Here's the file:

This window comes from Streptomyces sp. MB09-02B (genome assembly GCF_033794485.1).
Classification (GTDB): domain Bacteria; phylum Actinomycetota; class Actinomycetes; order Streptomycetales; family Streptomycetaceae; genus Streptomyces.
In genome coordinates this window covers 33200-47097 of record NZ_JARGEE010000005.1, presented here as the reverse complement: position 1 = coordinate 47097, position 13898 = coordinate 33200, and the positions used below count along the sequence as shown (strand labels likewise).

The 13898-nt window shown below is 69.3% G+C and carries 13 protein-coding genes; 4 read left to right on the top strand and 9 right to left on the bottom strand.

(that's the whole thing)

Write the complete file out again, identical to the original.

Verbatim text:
This window comes from Streptomyces sp. MB09-02B (genome assembly GCF_033794485.1).
Classification (GTDB): domain Bacteria; phylum Actinomycetota; class Actinomycetes; order Streptomycetales; family Streptomycetaceae; genus Streptomyces.
In genome coordinates this window covers 33200-47097 of record NZ_JARGEE010000005.1, presented here as the reverse complement: position 1 = coordinate 47097, position 13898 = coordinate 33200, and the positions used below count along the sequence as shown (strand labels likewise).

The 13898-nt window shown below is 69.3% G+C and carries 13 protein-coding genes; 4 read left to right on the top strand and 9 right to left on the bottom strand.